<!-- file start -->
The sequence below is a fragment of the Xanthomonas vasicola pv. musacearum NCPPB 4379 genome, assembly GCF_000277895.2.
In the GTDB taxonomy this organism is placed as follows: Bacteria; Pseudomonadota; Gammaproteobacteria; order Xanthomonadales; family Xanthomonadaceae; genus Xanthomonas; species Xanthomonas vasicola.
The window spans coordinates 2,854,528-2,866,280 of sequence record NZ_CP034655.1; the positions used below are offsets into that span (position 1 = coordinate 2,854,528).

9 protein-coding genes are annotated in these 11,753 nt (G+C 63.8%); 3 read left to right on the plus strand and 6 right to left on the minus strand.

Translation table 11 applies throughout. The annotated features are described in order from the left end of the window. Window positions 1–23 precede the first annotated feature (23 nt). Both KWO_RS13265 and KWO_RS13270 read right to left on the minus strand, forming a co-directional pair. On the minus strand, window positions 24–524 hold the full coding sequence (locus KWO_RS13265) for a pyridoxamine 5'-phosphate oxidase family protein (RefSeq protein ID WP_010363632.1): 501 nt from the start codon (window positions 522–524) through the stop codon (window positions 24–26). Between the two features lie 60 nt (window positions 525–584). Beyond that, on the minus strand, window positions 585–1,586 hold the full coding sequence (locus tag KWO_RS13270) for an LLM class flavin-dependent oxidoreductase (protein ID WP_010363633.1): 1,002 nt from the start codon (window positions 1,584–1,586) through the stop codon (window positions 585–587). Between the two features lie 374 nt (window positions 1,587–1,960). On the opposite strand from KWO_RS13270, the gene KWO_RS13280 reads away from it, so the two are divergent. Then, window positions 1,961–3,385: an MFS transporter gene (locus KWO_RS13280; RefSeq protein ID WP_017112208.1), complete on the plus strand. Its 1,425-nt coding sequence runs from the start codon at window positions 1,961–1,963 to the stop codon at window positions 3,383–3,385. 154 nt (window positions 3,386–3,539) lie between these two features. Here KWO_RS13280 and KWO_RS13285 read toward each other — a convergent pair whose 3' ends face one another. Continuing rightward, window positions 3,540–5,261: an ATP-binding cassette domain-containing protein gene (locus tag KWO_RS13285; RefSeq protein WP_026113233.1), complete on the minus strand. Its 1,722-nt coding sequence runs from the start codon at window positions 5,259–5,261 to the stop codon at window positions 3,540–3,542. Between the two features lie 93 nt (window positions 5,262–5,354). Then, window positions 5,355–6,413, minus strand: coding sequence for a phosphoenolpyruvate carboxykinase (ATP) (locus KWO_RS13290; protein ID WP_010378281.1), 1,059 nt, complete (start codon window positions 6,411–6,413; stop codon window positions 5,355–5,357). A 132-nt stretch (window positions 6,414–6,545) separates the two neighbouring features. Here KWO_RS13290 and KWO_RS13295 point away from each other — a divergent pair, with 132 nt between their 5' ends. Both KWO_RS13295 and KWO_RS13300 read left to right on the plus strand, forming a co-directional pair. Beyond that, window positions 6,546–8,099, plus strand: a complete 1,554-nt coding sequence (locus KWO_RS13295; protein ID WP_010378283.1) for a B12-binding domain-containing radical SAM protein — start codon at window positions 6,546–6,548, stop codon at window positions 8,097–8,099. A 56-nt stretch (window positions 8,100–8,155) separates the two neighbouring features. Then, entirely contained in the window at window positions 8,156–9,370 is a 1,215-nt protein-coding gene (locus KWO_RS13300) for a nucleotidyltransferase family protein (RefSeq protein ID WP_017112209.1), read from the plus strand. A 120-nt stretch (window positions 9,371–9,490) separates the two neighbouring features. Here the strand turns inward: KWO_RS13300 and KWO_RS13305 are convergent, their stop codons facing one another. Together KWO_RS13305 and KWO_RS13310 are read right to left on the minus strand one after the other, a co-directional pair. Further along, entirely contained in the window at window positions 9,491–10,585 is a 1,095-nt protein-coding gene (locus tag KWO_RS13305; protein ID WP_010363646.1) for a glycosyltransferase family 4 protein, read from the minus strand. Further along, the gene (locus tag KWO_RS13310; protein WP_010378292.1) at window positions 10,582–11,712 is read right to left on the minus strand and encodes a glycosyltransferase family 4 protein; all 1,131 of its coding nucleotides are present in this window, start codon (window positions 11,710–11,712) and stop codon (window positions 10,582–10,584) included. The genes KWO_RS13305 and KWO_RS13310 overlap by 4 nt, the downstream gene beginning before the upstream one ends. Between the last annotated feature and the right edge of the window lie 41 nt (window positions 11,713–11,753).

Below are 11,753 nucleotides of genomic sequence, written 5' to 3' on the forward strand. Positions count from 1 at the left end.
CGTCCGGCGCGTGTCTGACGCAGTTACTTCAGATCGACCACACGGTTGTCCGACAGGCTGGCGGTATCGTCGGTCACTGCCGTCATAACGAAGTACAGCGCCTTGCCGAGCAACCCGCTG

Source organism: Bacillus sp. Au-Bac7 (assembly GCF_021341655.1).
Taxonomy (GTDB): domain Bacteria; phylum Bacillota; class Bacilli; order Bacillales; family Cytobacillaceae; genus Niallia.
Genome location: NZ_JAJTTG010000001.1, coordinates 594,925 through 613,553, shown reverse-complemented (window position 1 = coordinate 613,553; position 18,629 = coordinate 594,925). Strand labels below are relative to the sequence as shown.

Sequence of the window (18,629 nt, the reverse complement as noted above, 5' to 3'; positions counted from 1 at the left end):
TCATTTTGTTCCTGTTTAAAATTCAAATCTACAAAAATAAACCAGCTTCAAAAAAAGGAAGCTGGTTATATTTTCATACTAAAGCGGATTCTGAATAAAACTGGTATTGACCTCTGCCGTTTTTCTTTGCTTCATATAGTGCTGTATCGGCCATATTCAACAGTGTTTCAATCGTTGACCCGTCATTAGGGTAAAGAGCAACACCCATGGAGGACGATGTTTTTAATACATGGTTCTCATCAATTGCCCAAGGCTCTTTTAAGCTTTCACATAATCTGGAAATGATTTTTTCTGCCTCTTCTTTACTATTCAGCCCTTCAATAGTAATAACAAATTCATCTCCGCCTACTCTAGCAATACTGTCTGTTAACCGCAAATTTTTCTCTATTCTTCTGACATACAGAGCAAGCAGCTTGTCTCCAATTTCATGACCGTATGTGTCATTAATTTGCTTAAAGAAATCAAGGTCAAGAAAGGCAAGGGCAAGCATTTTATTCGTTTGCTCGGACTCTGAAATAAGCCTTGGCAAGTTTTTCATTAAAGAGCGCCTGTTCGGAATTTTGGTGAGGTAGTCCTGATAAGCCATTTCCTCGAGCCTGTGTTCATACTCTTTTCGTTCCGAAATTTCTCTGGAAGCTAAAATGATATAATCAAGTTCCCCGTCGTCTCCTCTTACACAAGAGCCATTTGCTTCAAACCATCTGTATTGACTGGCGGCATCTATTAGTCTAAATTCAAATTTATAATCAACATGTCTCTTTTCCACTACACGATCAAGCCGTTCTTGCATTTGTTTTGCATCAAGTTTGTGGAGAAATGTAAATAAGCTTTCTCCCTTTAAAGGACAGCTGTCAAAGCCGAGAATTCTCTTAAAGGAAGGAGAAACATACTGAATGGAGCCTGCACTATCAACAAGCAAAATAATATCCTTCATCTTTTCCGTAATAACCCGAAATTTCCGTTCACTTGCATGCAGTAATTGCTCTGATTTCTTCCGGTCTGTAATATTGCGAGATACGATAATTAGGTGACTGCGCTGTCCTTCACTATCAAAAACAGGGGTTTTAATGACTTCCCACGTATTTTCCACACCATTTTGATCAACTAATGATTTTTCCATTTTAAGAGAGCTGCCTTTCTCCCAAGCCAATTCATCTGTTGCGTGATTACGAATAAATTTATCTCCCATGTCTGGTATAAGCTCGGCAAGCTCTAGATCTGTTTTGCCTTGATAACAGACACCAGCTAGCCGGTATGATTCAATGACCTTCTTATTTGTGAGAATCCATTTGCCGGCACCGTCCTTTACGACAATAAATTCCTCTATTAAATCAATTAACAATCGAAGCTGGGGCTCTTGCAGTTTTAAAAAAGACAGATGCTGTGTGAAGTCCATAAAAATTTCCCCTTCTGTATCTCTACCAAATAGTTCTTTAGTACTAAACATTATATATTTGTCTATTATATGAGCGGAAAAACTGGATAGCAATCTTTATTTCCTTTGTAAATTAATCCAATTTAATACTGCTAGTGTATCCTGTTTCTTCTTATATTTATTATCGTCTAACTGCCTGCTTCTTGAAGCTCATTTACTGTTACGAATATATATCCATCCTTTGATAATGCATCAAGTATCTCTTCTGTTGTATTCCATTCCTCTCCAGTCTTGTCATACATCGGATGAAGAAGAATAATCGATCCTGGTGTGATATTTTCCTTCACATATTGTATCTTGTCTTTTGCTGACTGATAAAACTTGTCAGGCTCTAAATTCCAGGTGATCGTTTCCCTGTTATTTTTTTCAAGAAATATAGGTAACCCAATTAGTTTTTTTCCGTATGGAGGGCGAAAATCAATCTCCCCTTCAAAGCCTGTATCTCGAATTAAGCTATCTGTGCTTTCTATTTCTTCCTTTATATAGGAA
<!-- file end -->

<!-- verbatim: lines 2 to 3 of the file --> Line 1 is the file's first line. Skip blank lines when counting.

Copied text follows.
In the GTDB taxonomy this organism is placed as follows: Bacteria; Pseudomonadota; Gammaproteobacteria; order Xanthomonadales; family Xanthomonadaceae; genus Xanthomonas; species Xanthomonas vasicola.
The window spans coordinates 2,854,528-2,866,280 of sequence record NZ_CP034655.1; the positions used below are offsets into that span (position 1 = coordinate 2,854,528).